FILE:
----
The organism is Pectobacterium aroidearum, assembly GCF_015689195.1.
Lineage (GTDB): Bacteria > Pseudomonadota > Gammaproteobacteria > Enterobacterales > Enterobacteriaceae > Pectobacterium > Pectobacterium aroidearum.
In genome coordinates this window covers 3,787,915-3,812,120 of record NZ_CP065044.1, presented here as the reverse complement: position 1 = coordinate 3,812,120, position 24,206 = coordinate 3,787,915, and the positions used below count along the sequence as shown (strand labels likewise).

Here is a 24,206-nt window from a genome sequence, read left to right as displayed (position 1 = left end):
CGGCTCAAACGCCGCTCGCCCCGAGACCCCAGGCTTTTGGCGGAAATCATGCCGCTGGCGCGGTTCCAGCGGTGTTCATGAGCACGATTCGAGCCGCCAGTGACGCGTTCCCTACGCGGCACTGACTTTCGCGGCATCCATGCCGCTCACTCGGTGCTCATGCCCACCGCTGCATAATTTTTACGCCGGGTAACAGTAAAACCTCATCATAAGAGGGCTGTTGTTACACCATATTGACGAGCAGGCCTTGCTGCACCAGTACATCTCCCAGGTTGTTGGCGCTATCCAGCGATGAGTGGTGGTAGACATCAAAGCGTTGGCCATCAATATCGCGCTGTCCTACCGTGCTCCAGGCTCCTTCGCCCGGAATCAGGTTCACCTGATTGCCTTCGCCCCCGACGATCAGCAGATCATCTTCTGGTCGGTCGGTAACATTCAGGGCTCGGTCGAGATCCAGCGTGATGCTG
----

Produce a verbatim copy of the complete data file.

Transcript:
The organism is Pectobacterium aroidearum, assembly GCF_015689195.1.
Lineage (GTDB): Bacteria > Pseudomonadota > Gammaproteobacteria > Enterobacterales > Enterobacteriaceae > Pectobacterium > Pectobacterium aroidearum.
In genome coordinates this window covers 3,787,915-3,812,120 of record NZ_CP065044.1, presented here as the reverse complement: position 1 = coordinate 3,812,120, position 24,206 = coordinate 3,787,915, and the positions used below count along the sequence as shown (strand labels likewise).

Here is a 24,206-nt window from a genome sequence, read left to right as displayed (position 1 = left end):
CGGCTCAAACGCCGCTCGCCCCGAGACCCCAGGCTTTTGGCGGAAATCATGCCGCTGGCGCGGTTCCAGCGGTGTTCATGAGCACGATTCGAGCCGCCAGTGACGCGTTCCCTACGCGGCACTGACTTTCGCGGCATCCATGCCGCTCACTCGGTGCTCATGCCCACCGCTGCATAATTTTTACGCCGGGTAACAGTAAAACCTCATCATAAGAGGGCTGTTGTTACACCATATTGACGAGCAGGCCTTGCTGCACCAGTACATCTCCCAGGTTGTTGGCGCTATCCAGCGATGAGTGGTGGTAGACATCAAAGCGTTGGCCATCAATATCGCGCTGTCCTACCGTGCTCCAGGCTCCTTCGCCCGGAATCAGGTTCACCTGATTGCCTTCGCCCCCGACGATCAGCAGATCATCTTCTGGTCGGTCGGTAACATTCAGGGCTCGGTCGAGATCCAGCGTGATGCTG